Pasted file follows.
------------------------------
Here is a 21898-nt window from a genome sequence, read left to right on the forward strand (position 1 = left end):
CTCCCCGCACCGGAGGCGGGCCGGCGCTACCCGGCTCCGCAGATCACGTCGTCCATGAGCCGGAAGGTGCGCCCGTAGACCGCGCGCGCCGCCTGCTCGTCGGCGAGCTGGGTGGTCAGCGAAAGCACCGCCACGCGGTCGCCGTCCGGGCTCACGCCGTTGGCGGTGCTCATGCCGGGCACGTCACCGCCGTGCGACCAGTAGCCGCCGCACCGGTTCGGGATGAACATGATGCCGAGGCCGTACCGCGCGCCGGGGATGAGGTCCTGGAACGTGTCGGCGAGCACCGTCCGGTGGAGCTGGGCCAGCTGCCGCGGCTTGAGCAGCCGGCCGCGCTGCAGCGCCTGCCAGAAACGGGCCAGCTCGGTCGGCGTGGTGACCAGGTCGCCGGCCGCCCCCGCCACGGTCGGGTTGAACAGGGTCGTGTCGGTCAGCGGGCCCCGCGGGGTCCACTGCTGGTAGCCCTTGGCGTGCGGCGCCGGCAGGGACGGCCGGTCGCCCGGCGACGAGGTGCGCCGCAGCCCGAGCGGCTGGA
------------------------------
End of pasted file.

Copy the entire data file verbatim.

Here is a 21898-nt window from a genome sequence, read left to right on the forward strand (position 1 = left end):
CTCCCCGCACCGGAGGCGGGCCGGCGCTACCCGGCTCCGCAGATCACGTCGTCCATGAGCCGGAAGGTGCGCCCGTAGACCGCGCGCGCCGCCTGCTCGTCGGCGAGCTGGGTGGTCAGCGAAAGCACCGCCACGCGGTCGCCGTCCGGGCTCACGCCGTTGGCGGTGCTCATGCCGGGCACGTCACCGCCGTGCGACCAGTAGCCGCCGCACCGGTTCGGGATGAACATGATGCCGAGGCCGTACCGCGCGCCGGGGATGAGGTCCTGGAACGTGTCGGCGAGCACCGTCCGGTGGAGCTGGGCCAGCTGCCGCGGCTTGAGCAGCCGGCCGCGCTGCAGCGCCTGCCAGAAACGGGCCAGCTCGGTCGGCGTGGTGACCAGGTCGCCGGCCGCCCCCGCCACGGTCGGGTTGAACAGGGTCGTGTCGGTCAGCGGGCCCCGCGGGGTCCACTGCTGGTAGCCCTTGGCGTGCGGCGCCGGCAGGGACGGCCGGTCGCCCGGCGACGAGGTGCGCCGCAGCCCGAGCGGCTGGA